Cacao agroforest with fruit tree shade. Photo courtesy of Roger Leakey.At the local level, in addition to these ‘bodily functions,’ trees produce a wide range of products useful to us, and are often traded in local markets. There are literally tens of thousands of trees that produce edible and/or useful products – sources of items of day-to-day importance for us. So, we can also think of trees as shops, civic services, and industries. Thinking in this way, a treed landscape becomes similar to a town made up of supermarkets full of everyday needs; a bank providing annual interest on investment; a drug store or health clinic for medicines; a water tower; an art gallery; a zoo full of wildlife; a guardian of culture like a museum; a hotel providing rest for migrants; a tourist center for over-wintering or summer breeding habitat; a nightclub for nocturnal creatures; factories for fertilizers, pesticides and drugs; an energy provider, and even a skyscraper affecting the flow of wind around the other buildings.

    Using this analogy, we can see that by destroying trees we destroy facilities and functions important for life. Conversely, by planting trees we can multiply the products and services we need for a ‘good life’ in many different ways. In some places, trees are grown in large monoculture plantations, replicating the concept of a housing estate or industrial complex. This can be very productive but isn’t necessarily good for the environment. Alternatively, they can be grown at different densities and in different species configurations and for different products in association with food crops, livestock and cash crops.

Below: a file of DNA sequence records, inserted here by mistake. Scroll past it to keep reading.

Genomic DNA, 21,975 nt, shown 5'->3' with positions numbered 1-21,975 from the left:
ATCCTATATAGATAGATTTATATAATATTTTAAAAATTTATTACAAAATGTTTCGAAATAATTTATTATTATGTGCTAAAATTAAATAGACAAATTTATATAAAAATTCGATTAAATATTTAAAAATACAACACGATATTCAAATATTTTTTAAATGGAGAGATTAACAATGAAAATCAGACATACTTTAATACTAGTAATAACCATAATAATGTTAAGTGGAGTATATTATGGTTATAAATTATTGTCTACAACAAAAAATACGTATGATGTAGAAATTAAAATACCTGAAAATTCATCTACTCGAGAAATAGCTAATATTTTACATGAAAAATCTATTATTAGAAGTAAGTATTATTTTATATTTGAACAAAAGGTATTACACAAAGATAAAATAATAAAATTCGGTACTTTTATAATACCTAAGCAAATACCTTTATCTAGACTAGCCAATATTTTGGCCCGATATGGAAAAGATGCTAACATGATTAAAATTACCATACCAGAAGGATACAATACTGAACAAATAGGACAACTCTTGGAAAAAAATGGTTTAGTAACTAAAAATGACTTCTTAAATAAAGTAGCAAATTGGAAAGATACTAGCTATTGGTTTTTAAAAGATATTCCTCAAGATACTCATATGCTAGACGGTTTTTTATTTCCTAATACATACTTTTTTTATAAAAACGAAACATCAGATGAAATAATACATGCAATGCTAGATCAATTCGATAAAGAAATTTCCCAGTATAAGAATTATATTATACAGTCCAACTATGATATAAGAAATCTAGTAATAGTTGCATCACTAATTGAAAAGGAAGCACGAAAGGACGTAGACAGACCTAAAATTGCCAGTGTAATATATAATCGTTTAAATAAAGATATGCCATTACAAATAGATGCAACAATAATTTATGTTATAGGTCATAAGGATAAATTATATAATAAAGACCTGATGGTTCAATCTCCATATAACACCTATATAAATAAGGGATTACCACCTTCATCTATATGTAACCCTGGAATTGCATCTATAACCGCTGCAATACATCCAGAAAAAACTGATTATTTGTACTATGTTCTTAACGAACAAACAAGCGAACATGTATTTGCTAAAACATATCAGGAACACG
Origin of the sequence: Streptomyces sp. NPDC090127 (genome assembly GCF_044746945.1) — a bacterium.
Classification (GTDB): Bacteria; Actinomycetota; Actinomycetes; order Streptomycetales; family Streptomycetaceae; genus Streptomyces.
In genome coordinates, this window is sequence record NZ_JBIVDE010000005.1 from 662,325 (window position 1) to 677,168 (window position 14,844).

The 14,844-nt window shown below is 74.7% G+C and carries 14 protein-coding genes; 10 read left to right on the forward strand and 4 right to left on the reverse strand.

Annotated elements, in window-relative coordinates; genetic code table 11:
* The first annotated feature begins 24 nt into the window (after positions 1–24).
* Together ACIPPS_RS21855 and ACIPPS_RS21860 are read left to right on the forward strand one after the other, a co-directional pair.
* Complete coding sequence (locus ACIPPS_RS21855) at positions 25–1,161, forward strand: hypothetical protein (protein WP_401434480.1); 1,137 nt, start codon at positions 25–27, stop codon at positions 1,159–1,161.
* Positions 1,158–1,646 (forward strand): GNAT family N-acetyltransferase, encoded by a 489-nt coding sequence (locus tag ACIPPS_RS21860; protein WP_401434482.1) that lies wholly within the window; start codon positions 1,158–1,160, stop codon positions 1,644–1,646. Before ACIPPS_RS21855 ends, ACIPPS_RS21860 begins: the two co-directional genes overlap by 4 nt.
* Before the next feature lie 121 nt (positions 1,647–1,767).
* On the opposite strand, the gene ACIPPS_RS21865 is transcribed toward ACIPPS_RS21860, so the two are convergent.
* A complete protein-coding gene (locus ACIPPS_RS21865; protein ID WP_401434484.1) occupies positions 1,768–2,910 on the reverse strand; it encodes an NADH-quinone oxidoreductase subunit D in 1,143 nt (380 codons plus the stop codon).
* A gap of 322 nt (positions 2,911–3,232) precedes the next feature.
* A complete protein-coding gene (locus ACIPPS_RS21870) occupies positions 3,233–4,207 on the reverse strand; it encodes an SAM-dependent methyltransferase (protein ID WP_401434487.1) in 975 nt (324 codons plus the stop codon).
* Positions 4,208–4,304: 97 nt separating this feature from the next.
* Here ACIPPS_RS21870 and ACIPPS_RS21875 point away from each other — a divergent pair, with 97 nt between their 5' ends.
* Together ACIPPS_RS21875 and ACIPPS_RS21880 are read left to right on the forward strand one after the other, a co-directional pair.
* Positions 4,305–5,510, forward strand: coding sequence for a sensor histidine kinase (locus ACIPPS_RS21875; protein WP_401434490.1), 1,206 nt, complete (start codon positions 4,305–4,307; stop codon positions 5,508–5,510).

This mixed cropping is known as ‘agroforestry’, a farming system which thrives off diversity and maximizes the availability of all the different benefits of trees and their services. In this way, agroforestry is highly beneficial to us – Homo sapiens – a dominant species in this agroecosystem. Agroforestry harnesses numerous environmental, social and economic benefits for our complex lifestyles.

    This is especially important in the tropics and sub-tropics where poverty-stricken subsistence farmers struggle to feed their families and scratch a living off highly degraded land. In this situation, it can be described as hunger busting since it can improve food crop yields on exhausted soils; farmer-friendly as it has numerous social benefits including enhanced livelihoods; wildlife-friendly as it provides habitat; climate friendly as it mitigates climate change and controls water flows; wealth-promoting by producing marketable products for businesses and industries, and health-giving by producing nutritious and medicinal products. So, we could create a new, green, and much more sustainable economy.